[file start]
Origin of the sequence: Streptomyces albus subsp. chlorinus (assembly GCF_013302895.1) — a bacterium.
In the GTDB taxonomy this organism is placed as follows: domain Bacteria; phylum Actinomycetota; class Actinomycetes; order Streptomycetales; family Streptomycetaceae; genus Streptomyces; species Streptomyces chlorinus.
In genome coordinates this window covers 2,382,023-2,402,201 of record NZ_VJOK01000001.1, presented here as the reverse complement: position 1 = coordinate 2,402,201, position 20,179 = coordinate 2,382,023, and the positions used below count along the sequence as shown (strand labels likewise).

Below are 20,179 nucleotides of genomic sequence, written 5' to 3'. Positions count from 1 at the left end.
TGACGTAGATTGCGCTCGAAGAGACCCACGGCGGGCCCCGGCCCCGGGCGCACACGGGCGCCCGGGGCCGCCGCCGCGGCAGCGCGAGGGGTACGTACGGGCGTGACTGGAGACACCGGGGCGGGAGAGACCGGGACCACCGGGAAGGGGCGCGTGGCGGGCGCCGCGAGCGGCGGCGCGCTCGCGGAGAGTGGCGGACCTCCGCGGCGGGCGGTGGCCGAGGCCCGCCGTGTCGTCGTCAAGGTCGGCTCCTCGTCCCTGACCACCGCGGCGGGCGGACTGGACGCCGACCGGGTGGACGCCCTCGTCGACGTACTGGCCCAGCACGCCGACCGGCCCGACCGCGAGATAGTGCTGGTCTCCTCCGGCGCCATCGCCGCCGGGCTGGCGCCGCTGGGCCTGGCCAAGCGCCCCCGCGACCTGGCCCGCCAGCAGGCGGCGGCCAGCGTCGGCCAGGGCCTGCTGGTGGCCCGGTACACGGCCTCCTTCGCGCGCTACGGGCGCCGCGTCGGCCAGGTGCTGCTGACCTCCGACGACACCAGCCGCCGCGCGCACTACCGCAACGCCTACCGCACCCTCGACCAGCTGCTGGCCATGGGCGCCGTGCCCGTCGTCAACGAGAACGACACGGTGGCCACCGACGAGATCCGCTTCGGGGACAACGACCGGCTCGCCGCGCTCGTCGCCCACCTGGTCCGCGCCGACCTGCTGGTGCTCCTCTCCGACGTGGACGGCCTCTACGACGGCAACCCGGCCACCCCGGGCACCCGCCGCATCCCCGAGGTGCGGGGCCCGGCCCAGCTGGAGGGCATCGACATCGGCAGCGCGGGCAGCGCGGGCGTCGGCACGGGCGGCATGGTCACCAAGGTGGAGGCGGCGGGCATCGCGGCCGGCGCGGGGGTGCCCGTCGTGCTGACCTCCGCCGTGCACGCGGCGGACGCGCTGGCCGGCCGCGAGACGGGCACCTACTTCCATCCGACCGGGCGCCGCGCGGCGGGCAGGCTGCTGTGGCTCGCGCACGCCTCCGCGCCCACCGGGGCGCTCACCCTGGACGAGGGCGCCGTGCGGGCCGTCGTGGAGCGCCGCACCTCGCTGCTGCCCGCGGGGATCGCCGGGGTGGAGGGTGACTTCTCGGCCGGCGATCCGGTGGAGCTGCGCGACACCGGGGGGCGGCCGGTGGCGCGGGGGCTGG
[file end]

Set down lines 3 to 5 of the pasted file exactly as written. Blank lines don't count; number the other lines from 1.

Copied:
In genome coordinates this window covers 2,382,023-2,402,201 of record NZ_VJOK01000001.1, presented here as the reverse complement: position 1 = coordinate 2,402,201, position 20,179 = coordinate 2,382,023, and the positions used below count along the sequence as shown (strand labels likewise).

Below are 20,179 nucleotides of genomic sequence, written 5' to 3'. Positions count from 1 at the left end.
TGACGTAGATTGCGCTCGAAGAGACCCACGGCGGGCCCCGGCCCCGGGCGCACACGGGCGCCCGGGGCCGCCGCCGCGGCAGCGCGAGGGGTACGTACGGGCGTGACTGGAGACACCGGGGCGGGAGAGACCGGGACCACCGGGAAGGGGCGCGTGGCGGGCGCCGCGAGCGGCGGCGCGCTCGCGGAGAGTGGCGGACCTCCGCGGCGGGCGGTGGCCGAGGCCCGCCGTGTCGTCGTCAAGGTCGGCTCCTCGTCCCTGACCACCGCGGCGGGCGGACTGGACGCCGACCGGGTGGACGCCCTCGTCGACGTACTGGCCCAGCACGCCGACCGGCCCGACCGCGAGATAGTGCTGGTCTCCTCCGGCGCCATCGCCGCCGGGCTGGCGCCGCTGGGCCTGGCCAAGCGCCCCCGCGACCTGGCCCGCCAGCAGGCGGCGGCCAGCGTCGGCCAGGGCCTGCTGGTGGCCCGGTACACGGCCTCCTTCGCGCGCTACGGGCGCCGCGTCGGCCAGGTGCTGCTGACCTCCGACGACACCAGCCGCCGCGCGCACTACCGCAACGCCTACCGCACCCTCGACCAGCTGCTGGCCATGGGCGCCGTGCCCGTCGTCAACGAGAACGACACGGTGGCCACCGACGAGATCCGCTTCGGGGACAACGACCGGCTCGCCGCGCTCGTCGCCCACCTGGTCCGCGCCGACCTGCTGGTGCTCCTCTCCGACGTGGACGGCCTCTACGACGGCAACCCGGCCACCCCGGGCACCCGCCGCATCCCCGAGGTGCGGGGCCCGGCCCAGCTGGAGGGCATCGACATCGGCAGCGCGGGCAGCGCGGGCGTCGGCACGGGCGGCATGGTCACCAAGGTGGAGGCGGCGGGCATCGCGGCCGGCGCGGGGGTGCCCGTCGTGCTGACCTCCGCCGTGCACGCGGCGGACGCGCTGGCCGGCCGCGAGACGGGCACCTACTTCCATCCGACCGGGCGCCGCGCGGCGGGCAGGCTGCTGTGGCTCGCGCACGCCTCCGCGCCCACCGGGGCGCTCACCCTGGACGAGGGCGCCGTGCGGGCCGTCGTGGAGCGCCGCACCTCGCTGCTGCCCGCGGGGATCGCCGGGGTGGAGGGTGACTTCTCGGCCGGCGATCCGGTGGAGCTGCGCGACACCGGGGGGCGGCCGGTGGCGCGGGGGCTGG